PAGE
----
According to the senior manager who spoke to Sina, Evergrande Health planned this outcome from the beginning. Faraday Future emphasized Jia's absolute control in its financing last year, so it had not raised any funds. Evergrande Health accepted the condition without hesitation.
Evergrande Health must have known that the FF91's production and delivery would be on time if everything went as planned, so it sought to cut off funding to force Jia to re-sign the contract, surrendering his super voting rights and handing over the keys of the company to Evergrande Health. Faraday had no other option but to ask for arbitration so as to continue raising cash. Who would break with his investors so publicly if there was any other way?, the senior manager asked.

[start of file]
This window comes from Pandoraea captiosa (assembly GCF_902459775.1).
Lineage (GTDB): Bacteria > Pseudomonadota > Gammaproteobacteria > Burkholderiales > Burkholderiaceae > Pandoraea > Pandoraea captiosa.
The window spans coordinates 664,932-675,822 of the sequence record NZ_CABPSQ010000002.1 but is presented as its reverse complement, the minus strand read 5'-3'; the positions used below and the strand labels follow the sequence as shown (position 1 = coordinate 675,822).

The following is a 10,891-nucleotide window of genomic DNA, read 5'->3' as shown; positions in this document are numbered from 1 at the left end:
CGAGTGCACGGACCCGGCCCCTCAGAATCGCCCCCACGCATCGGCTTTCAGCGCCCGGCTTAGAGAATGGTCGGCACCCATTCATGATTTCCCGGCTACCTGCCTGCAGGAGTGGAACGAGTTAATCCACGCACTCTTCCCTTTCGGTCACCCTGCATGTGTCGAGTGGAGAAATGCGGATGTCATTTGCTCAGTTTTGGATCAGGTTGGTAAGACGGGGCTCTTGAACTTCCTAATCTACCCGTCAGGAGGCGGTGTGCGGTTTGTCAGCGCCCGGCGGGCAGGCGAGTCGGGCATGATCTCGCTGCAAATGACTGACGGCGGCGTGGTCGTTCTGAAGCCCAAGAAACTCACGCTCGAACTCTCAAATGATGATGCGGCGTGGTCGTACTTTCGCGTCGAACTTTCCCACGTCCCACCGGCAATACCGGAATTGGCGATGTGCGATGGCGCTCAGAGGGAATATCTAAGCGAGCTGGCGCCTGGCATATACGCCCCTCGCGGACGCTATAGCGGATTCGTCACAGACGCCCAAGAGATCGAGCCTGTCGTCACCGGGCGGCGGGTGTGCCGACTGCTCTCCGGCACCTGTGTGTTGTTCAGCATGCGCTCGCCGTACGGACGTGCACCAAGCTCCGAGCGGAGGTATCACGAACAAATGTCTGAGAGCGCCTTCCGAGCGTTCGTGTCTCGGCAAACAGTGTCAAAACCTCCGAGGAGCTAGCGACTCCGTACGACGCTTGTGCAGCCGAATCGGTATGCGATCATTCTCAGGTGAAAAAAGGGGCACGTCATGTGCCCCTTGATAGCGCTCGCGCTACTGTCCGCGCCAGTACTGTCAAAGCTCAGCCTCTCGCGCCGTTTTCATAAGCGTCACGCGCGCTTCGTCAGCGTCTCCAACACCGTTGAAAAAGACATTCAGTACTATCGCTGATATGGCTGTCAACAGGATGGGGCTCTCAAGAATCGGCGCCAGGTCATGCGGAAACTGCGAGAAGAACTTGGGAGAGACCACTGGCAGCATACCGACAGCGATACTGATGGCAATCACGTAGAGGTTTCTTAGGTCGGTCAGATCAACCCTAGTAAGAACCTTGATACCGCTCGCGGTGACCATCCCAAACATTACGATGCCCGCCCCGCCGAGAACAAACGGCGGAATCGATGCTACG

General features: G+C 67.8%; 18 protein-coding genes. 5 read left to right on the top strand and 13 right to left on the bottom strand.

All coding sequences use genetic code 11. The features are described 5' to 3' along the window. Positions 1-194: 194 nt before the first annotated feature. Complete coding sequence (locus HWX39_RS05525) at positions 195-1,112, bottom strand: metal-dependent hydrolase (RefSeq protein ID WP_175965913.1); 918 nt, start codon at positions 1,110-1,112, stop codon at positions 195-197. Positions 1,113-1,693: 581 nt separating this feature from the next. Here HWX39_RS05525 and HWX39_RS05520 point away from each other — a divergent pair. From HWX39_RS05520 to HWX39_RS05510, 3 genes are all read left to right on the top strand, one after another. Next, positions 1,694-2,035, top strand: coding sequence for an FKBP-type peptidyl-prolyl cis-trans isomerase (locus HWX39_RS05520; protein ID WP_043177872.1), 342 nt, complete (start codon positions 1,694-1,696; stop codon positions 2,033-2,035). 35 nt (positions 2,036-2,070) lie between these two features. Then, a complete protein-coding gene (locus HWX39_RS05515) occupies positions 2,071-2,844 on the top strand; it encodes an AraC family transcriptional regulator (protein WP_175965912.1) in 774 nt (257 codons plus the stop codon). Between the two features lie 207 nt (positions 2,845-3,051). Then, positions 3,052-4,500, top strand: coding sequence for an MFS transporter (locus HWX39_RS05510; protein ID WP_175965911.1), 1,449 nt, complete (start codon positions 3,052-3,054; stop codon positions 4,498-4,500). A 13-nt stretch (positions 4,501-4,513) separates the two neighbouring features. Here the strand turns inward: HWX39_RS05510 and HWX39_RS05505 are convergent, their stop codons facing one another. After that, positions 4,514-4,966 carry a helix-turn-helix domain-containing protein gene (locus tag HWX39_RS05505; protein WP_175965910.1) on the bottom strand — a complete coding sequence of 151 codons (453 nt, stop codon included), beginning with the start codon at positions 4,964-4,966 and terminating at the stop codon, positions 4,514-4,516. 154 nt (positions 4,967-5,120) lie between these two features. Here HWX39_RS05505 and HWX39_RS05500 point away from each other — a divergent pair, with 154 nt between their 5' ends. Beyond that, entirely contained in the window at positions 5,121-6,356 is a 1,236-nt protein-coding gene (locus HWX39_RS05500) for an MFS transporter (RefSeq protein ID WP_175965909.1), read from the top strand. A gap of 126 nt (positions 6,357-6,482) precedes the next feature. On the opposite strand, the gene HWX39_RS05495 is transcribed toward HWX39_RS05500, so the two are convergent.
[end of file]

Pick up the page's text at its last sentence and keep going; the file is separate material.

Faraday Future did not raise any funds for over half a year because Jia wanted only a financial investor, the middle manager said. But investors did not accept those terms. They either insisted on voting based on shareholding or simply asked for Jia's resignation. Evergrande Health accepted all of Jia's conditions at that time and they reached an agreement, the manager added.
Where the Money Went
How did Faraday manage to spend the USD800 million in half a year? After the two signed the contract in last November, Evergrande Health began phased financing the following month. The total amount was USD800 million, but Evergrande Health held back USD200 million to develop the car firm's Chinese business, so Faraday received just USD600 million. It spent at least USD130 million to clear previous debts and loans with only USD460 million to USD470 million available, the senior manager said.